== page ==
Western monarchs experienced a 58% seasonal decrease between the Thanksgiving and New Year’s counts
The Xerces Society’s Western Monarch Count results for the New Year’s period are now in, revealing a 58% seasonal decrease in the overwintering western monarch population. Although the overall number of western monarchs counted for the New Year’s count remains relatively high compared to recent years — with more than 116,000 butterflies reported — the 58% seasonal decrease exceeds the typical range of 35–49% observed over the previous six winters.
The decrease is based on monitoring at 169 overwintering sites visited during both the Thanksgiving and New Year’s count periods by community science volunteers and partners. The New Year’s count serves as a follow-up to the annual Thanksgiving count to help scientists track how the western monarch population changes throughout the overwintering season as well as providing an estimate of how many butterflies remain to begin the spring breeding population. Read this year’s Thanksgiving count announcement.
The seasonal decrease is likely due to a combination of factors: mortality from winter storms, predation and other causes, as well as butterflies leaving the overwintering sites. As climate change and other factors like habitat loss and pesticides continue to imperil the monarch butterfly, conservation efforts and legal protections are becoming increasingly important.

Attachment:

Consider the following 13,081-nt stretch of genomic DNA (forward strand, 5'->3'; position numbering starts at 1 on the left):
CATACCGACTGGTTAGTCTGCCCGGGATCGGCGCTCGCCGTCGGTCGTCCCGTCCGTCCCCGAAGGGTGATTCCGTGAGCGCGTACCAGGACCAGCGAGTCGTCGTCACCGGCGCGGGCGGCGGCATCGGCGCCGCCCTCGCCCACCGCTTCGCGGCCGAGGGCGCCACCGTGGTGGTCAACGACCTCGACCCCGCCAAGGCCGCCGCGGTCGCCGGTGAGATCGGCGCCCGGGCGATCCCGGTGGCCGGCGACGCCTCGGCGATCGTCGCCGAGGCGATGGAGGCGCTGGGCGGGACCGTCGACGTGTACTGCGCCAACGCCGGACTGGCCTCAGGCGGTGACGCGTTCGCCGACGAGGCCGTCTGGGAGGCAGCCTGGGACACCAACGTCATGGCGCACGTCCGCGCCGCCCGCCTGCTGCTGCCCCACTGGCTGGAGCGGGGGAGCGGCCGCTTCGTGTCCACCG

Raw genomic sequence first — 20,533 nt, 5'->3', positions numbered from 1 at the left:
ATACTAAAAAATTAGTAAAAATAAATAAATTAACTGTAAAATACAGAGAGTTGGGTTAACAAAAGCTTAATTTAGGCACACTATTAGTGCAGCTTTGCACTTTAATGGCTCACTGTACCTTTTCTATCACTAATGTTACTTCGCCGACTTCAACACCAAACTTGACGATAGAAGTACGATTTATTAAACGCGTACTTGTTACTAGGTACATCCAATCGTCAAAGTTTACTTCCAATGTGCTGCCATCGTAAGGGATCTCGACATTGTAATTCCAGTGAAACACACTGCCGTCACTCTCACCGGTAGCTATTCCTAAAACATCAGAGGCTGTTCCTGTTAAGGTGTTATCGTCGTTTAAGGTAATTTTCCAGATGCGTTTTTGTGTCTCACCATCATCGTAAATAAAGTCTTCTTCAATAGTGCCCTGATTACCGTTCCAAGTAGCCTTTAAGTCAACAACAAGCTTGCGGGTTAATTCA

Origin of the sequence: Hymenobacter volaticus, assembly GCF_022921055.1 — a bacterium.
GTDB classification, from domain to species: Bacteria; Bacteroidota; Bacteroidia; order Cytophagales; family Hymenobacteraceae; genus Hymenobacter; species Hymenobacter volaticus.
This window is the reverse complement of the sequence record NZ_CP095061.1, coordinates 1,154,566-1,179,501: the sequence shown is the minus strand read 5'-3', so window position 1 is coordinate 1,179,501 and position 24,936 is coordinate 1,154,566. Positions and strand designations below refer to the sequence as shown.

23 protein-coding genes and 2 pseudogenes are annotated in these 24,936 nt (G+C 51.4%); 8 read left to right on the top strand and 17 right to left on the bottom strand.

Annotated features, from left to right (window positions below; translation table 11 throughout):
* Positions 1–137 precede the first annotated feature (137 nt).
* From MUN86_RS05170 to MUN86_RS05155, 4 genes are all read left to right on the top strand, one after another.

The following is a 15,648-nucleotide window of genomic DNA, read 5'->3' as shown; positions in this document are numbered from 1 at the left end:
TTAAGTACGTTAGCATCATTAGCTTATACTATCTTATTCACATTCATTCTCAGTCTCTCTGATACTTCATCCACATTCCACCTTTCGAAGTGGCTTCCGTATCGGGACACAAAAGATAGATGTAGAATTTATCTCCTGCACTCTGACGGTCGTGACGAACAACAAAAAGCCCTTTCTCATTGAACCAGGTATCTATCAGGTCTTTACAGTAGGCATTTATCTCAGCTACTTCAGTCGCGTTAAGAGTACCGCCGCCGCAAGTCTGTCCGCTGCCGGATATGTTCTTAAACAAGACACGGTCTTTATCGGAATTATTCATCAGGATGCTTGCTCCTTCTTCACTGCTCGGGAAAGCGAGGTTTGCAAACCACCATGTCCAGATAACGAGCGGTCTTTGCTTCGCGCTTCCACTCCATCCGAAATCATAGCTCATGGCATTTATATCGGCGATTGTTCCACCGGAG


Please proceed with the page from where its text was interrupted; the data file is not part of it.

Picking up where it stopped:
“Small populations are particularly vulnerable to being snuffed out by extreme weather, so we are lucky these storms occurred in a relatively good year,” said Emma Pelton, a conservation biologist at the Xerces Society and western monarch lead. “We don’t want to count on luck alone to ensure the survival of the western monarch migration.”
Volunteers turn out impressive survey effort despite the downpour
Even with severe back-to-back storms, Western Monarch Count participants surveyed a total of 177 western monarch overwintering sites and estimated 116,758 butterflies for the New Year’s count, which ran from December 24, 2022, through January 8, 2023. New Year’s count data is available on the Western Monarch Count website.
Of the 169 sites monitored during both the Thanksgiving and the New Year’s counts, monarch estimates declined at 119 sites, increased at 14 sites, remained unchanged at one site, and 34 sites hosted zero monarchs during both counts. The majority of overwintering butterflies were observed along the Central Coast, with approximately 49% of butterflies reported in San Luis Obispo County, 28% in Santa Barbara County, 11% in Monterey County and 10% in Santa Cruz County.